When Blaine resident Diane Hastings began suffering severe ringing in her ears, she had no idea where to turn.
She visited neurologists, chiropractors and other medical professionals; received MRIs, CT scans, massage therapy; and researched various medical journals for new treatments, but nothing seemed to work.
Hastings was diagnosed with temporomandibular joint syndrome (TMJ) but doctors were still unable to relieve the ringing. So when Blaine physical therapist Alan Finston suggested she try a biofeedback device used to encourage the body’s own healing processes through sound, she thought it couldn’t hurt.
The treatment, a small hand-held device called a SCENAR (also known as a self-controlled energetic neuro-adaptive regulator) was developed in Russia during the 1970s as a non-intrusive treatment for Russian astronauts. The SCENAR machine uses tiny electrical currents to measure the amount of muscle trauma and other injuries and illness by the time it takes for signals to bounce back, much like a bat uses sonar to detect distances. Depending on the length and kind of signal transmitted, the device receives a corresponding sound which the brain subconsciously interprets as an audio reward, thereby encouraging the body to speed the healing process.
“It’s as if the machine’s having a conversation with the nervous system that doesn’t require conscious effort on the part of the patient except to help direct the practitioner where to apply the machine next,” he said.
Hastings, who has suffered with her condition for more than two years, said on a scale of one through 10, the ringing was usually between eight and 10 – about the volume of a dentist’s drill. After her first treatment with the SCENAR machine, the ringing was noticeably reduced.
“I got so emotional because my ear ringing went from a 10 to a two and that was the first time in two years I had some real quiet,” she said.
After six treatments she said the volume has been reduced considerably, although it now fluctuates between a two and a seven. She also noticed her lower back pain improved.
Finston, who owns and operates Whatcom Fitness and Physical Therapy in Blaine, said because the device is a generalized treatment it can often improve conditions that aren’t explicitly being treated.
“It’s considered energetic medicine but it’s in its own paradigm in a way,” he said. “I sometimes tell people it’s like the Russians digitized acupuncture but it’s much more than that. It can be used as an adjunct to traditional therapies such as massage, physical therapy and chiropractic or it can be used on its own.”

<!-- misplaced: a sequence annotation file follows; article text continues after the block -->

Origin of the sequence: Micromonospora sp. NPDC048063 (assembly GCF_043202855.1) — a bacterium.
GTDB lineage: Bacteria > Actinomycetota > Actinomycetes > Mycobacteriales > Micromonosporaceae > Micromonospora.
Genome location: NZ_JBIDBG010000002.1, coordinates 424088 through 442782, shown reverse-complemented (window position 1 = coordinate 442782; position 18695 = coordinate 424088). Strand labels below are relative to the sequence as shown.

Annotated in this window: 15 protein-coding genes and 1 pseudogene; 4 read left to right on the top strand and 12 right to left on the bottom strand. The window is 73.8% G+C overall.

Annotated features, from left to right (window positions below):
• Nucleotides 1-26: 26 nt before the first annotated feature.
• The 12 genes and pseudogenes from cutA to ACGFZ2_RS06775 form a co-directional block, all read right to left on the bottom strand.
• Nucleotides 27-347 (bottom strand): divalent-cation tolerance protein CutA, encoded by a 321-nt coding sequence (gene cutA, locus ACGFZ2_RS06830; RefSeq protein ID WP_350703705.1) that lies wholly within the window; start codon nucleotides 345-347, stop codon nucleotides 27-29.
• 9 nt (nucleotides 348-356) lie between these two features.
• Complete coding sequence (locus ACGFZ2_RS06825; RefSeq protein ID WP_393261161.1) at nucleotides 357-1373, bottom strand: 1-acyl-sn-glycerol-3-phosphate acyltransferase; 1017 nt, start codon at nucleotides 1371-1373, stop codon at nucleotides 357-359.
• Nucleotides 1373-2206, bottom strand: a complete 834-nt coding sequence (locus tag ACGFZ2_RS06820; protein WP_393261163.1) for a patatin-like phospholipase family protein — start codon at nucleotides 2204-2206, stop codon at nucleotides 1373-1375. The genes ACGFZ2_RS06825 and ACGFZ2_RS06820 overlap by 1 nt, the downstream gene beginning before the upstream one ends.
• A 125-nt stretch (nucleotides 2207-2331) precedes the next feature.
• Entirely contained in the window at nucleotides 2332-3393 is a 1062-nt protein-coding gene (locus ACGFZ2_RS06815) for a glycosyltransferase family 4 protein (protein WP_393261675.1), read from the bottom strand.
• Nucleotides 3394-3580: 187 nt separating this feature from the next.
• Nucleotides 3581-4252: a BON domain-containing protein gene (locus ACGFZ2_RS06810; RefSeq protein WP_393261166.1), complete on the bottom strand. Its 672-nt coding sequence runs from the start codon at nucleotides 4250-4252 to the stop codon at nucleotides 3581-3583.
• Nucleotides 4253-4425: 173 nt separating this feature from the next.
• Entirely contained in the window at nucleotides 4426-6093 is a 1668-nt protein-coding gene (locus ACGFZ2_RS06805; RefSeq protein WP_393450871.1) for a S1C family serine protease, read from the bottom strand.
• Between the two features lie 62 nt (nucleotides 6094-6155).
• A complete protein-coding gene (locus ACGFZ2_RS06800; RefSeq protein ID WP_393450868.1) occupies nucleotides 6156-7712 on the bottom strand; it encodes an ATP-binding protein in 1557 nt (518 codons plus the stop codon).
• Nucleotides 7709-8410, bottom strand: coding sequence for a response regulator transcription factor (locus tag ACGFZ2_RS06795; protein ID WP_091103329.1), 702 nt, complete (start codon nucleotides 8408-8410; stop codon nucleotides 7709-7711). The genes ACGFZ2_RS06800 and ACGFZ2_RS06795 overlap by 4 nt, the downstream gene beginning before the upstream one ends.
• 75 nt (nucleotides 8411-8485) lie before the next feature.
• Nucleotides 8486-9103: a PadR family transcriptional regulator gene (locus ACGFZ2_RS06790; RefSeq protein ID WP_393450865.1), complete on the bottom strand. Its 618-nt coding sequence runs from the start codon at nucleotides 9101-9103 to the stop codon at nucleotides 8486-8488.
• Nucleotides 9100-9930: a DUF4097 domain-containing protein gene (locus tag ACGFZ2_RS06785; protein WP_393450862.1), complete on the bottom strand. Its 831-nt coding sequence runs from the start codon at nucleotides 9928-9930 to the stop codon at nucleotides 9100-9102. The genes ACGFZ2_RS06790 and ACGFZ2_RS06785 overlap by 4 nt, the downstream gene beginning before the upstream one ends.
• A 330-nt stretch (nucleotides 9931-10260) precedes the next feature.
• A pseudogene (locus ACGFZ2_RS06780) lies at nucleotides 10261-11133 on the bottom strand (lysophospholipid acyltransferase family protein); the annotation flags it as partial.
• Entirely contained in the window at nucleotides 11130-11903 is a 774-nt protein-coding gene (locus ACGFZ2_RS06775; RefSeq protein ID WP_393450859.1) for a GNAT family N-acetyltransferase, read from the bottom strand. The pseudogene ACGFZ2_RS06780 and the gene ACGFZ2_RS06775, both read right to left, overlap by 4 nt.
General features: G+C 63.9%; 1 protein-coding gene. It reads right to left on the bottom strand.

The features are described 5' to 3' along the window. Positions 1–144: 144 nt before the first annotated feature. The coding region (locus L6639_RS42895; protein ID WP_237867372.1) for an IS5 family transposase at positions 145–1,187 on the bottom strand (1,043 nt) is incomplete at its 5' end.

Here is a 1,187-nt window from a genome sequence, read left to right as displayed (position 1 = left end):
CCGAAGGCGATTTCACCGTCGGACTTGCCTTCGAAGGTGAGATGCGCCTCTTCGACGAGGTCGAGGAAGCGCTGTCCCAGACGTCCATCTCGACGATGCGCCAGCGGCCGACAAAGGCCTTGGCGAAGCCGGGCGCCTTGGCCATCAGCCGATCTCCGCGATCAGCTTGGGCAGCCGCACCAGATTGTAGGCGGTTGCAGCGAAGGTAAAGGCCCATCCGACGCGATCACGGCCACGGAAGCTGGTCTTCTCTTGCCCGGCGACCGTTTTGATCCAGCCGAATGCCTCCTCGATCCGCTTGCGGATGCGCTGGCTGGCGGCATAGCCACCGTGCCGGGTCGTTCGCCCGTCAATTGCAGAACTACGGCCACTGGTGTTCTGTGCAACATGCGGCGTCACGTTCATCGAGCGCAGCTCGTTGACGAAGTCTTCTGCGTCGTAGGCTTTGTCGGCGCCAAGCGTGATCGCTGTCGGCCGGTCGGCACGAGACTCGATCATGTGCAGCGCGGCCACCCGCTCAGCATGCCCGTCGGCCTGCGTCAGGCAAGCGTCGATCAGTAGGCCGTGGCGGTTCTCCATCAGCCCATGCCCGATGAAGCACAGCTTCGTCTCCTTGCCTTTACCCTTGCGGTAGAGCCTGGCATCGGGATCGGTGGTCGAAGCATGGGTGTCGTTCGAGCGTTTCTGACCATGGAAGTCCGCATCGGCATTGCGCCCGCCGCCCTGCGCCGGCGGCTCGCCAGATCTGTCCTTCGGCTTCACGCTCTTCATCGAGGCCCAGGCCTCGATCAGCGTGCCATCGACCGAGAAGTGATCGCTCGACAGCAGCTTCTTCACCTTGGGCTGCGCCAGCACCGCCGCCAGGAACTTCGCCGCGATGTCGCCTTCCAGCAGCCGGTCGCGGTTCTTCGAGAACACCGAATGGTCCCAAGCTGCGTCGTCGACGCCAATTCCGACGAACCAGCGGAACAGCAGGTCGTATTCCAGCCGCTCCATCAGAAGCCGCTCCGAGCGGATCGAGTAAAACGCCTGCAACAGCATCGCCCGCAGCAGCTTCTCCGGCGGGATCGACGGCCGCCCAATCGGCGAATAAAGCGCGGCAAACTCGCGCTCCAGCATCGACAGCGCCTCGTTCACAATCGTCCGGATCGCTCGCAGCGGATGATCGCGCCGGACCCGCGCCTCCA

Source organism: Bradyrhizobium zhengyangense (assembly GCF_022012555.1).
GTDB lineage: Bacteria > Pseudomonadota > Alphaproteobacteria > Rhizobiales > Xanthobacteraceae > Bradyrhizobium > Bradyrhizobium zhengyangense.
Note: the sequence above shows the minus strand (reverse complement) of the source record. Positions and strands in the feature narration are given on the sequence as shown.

His first application of the SCENAR machine was with a patient who suffered from a “frozen” shoulder, in which he was not able to rotate his head.
Finston, who had previously been skeptical about the technology, said within the first visit (treatments can last anywhere from 30 minutes to an hour) they were able to restore the patient’s full range of motion, which can often take months to recover.
The SCENAR machine was adopted by the USSR Medical Council in 1986 for treatments such as athletic injuries, migraines and hearing problems and has grown in popularity in countries such as Canada, Australia and several EU nations.
It was also used by Russian athletes during the Australian Olympics in 2000 to reduce recovery time and improve healing responses from athletic injuries.
Although the technology is fairly new on the Western horizon, Finston said it has been available for some time in naturopathic and alternative medicine clinics. The Food and Drug Administration only recently approved it as a biofeedback device for muscle re-education and relaxation training although U.S. regulations require it is administered by a licensed health practitioner.
Finston is one of only a few practitioners who are trained administrators of SCENAR in the state and country. He earned his level I training in Roslyn, B.C. in early 2009, his level II training in Las Vegas last March and his level III training in Sydney, Australia last September.
As a certified administrator, he will assist Australian Olympic individual women’s luger Hannah Campbell-Pegg during her qualifiers in Whistler, B.C. this February. Campbell-Pegg has been receiving SCENAR work for the last year for preparation for the 2010 Olympic games in Vancouver mostly for injury rehabilitation and post-exercise muscle recovery.
He has also trained most of his therapists to use it at the clinic and many of them have chosen to incorporate it into their therapy curriculum, mostly to treat orthopedic problems, post-operation recovery, knee and hip problems, herniated discs, chronic migraines, fibromyalgia and tendonitis.
“We’re now at the point where a good majority of our patients are coming in for SCENAR treatment with their therapy care,” he said.
Whatcom Fitness and Physical Therapy is located at 250 G Street in Blaine and can be reached by calling 332-1867.